Cheating Scandal Hits HQ Trivia as Contestant Kicked Out of $25,000 Game

HQ Trivia Criticized for Raising Investment from Proudly Homophobic Billionaire Peter Thiel

HQ Trivia has grown quickly to become the one of the biggest game shows on the internet, but with popularity and increased prize-money, the app is also having to deal with all the scammers that are pouring in by the dozens. That’s exactly what seems to have happened last Sunday night, when at least one of the two finalists was booted out just before he could answer the final question, after being suspected of cheating.

According to reports, contestants JericBrual and Kayla14 survived the first 26 questions, and needed to answer one more to claim the $25,000 prize-money. While Kayla answered the 27th question incorrectly, Jeric was kicked out, and was notified that he was being removed because of “inappropriate behavior”. The official Twitter handle of HQ later announced its the decision officially.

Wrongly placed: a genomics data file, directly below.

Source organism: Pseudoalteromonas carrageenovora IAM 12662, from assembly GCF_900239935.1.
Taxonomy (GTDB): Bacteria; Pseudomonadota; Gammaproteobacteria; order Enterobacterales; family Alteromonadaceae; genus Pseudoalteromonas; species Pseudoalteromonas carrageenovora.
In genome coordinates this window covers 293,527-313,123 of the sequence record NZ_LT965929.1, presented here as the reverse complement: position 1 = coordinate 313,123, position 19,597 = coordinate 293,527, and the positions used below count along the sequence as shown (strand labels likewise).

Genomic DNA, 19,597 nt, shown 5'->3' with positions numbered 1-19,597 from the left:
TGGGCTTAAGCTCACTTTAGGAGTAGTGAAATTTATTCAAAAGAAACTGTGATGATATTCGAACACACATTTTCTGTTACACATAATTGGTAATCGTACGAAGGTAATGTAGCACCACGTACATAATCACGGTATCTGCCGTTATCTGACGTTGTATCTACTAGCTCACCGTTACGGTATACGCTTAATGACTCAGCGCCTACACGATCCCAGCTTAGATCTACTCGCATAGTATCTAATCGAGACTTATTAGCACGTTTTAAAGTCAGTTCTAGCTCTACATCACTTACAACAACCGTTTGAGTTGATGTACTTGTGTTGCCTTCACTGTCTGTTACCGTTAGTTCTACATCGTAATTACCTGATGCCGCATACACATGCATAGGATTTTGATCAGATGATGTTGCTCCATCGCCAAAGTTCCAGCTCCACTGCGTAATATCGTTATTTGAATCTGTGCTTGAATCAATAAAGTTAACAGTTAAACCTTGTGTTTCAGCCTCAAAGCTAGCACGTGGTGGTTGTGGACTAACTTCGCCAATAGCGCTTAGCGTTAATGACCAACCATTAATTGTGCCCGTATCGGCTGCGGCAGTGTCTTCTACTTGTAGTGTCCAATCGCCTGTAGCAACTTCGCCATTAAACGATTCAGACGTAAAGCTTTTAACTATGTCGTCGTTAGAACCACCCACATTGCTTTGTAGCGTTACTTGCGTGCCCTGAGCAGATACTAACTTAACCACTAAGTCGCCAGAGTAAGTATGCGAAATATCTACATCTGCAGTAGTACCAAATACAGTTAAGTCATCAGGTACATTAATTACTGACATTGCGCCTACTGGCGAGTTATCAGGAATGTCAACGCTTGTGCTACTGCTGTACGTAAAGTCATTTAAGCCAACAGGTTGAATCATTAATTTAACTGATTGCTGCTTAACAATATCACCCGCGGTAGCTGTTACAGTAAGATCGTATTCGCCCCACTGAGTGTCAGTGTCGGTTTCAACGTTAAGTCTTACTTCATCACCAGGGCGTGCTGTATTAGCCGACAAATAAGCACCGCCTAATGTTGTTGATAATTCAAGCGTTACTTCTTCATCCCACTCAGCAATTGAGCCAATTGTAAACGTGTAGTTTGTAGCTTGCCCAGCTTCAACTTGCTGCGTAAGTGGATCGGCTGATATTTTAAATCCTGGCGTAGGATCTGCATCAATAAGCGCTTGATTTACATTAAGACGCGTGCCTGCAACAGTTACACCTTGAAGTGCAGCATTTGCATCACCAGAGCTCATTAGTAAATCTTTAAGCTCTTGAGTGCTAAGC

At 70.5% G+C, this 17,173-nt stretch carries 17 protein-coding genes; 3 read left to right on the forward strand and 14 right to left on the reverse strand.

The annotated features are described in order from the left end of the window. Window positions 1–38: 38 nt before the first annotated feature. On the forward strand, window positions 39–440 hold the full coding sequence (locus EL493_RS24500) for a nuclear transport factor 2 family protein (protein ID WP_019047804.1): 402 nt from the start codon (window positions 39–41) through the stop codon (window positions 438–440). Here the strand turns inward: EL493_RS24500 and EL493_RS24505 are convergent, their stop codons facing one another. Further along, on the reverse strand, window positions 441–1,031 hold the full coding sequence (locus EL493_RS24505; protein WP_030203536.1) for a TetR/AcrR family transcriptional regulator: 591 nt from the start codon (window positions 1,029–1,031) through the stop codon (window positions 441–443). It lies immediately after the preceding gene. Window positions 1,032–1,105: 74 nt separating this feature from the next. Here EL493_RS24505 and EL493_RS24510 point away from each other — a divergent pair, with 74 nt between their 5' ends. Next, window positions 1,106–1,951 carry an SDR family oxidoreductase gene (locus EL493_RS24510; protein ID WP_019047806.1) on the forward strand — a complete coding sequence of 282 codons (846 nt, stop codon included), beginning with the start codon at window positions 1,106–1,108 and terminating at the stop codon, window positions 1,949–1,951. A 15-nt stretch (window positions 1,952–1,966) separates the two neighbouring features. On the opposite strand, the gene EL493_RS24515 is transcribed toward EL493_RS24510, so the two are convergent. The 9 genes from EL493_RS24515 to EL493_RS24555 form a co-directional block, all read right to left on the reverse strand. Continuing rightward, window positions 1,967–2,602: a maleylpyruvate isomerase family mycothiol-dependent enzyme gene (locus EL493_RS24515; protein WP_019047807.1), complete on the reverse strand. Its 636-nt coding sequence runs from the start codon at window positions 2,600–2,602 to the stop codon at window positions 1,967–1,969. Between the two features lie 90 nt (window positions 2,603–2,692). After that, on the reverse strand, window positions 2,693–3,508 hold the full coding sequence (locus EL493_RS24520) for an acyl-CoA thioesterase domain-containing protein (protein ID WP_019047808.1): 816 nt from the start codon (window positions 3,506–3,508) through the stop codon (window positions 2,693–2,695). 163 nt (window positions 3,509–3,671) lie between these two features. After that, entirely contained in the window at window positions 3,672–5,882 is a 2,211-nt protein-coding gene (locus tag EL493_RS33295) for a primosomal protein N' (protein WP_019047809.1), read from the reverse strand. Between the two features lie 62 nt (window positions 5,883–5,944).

Reports suggest that Brual had earlier tweeted about gaming the system by using bots to get correct answers. While his Twitter account is now locked, The Daily Beast says that he had tweeted about using 5 bots to win $51.02 in one game on February 3. The publication further claims that both he and Kayla are part of a private Discord community that focuses on hacking trivia apps, such as HQ.

According to the report, “Members of the community live collaborate on games, work together as teams, sell and swap extra lives, and trade tips and tricks—anything to gain a leg up on average players”.

One interesting thing that needs to be mentioned here is that following the cheating fiasco, the app abruptly disappeared from the App Store for several hours, leading to even more panic, speculation and conspiracy theories. As it turned out, the app was removed temporarily because the person in charge of the HQ’s iTunes developer account forgot to update an expired credit card.

comment Comments 1
  • Cory says:

    People cheat in video games where money isn’t involved. It’s no surprise there’s a community of cheaters on trivia apps.

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